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CNET News Video: Can a Silicon Valley startup solve state university woes?
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CNET News Video: Can a Silicon Valley startup solve state university woes?

1:58 /

San Jose State University is partnering with tech startup Udacity, which offers online computer science and mathematics courses. CNET's Sumi Das explains how the first-of-its-kind program could help students graduate faster and save money.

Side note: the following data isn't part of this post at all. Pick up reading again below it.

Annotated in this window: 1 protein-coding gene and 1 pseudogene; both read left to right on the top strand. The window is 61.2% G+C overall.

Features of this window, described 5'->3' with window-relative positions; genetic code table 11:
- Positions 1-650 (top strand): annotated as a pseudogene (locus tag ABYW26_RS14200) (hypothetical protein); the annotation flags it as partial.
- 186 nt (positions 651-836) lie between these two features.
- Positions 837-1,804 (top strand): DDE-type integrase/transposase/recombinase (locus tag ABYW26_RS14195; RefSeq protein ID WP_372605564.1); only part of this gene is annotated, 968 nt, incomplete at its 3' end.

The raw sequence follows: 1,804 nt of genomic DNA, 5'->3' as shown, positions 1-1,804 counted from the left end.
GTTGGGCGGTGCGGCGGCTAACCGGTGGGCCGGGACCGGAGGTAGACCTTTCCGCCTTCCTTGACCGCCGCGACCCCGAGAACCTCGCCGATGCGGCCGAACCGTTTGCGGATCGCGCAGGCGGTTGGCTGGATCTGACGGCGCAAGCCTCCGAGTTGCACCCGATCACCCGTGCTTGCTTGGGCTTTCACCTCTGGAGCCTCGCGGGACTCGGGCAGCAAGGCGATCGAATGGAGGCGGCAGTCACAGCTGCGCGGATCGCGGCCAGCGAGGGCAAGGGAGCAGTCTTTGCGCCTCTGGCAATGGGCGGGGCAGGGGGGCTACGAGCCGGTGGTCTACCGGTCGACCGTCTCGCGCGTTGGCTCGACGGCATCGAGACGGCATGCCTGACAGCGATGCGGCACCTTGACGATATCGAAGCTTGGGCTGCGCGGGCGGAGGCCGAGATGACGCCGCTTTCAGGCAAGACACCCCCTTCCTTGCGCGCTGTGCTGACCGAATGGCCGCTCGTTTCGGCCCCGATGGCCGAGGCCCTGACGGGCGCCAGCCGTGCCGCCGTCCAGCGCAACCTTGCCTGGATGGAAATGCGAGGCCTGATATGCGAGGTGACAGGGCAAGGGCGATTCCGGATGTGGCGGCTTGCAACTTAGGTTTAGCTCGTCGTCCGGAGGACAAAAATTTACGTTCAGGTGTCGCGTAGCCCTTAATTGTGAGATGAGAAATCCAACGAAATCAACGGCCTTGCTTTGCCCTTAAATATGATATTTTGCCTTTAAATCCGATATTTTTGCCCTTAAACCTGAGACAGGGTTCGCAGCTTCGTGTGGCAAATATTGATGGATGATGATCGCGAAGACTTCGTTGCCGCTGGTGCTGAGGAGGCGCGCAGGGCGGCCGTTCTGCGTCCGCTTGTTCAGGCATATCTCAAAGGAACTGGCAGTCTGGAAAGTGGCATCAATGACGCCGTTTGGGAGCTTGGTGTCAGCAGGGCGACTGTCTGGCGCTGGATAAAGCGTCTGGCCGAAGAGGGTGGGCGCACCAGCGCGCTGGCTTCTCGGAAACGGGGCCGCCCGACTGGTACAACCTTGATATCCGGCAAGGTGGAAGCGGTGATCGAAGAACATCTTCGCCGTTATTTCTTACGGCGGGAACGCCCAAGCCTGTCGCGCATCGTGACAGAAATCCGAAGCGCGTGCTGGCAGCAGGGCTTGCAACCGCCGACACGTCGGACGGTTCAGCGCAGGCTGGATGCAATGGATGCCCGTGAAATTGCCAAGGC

-They're called MOOCs, Massive Open Online Courses and they might help college students save money and graduate faster. -The longer you stay, the more you spent. So this is a big huge problem with student that approaching trillion dollars. So online is a part of that solution. -For the first time, students can enroll in a MOOC that's purely taught online and receive academic credit. Thanks to San Jose State Plus, a partnership between San Jose State University and tech startup Udacity. -Instead of us standing back and jus lecturing for 50, 60 minutes, the Udacity approach is to have an inquiry-based. Have the students constantly interacting with the material. -Students watch short videos. -Based on the scatter plot-- -Then take quizzes. -Just take a guess, this doesn't affect your grade-- -You learn by making your brain go crazy. You don't learn by just listening. -The pilot program offers 3 entry-level math classes costing $150 each, much less than the roughly $2,000 it cost to take the class on campus. Classes are limited to veterans, high school students a few others. Going forward, the hope is to open enrollment to anyone. -What we hope is that this will really help advance students in their ability to understand the mathematics, master it and even become confident and excited. -In the past, Udacity has had troubled with students dropping out of MOOCs. So for this program, they're s a key edition, mentors. -You will get the same level of attention you get normally in college. The same number of hours and those will push you, to be honest, and they will help you. there'll be there for you when you get stuck. -A personal touch in a virtual classroom. Many of that combination helps student in State Universities alike. In San Jose, I'm Tsumi Das, CNET.com for CBS News.

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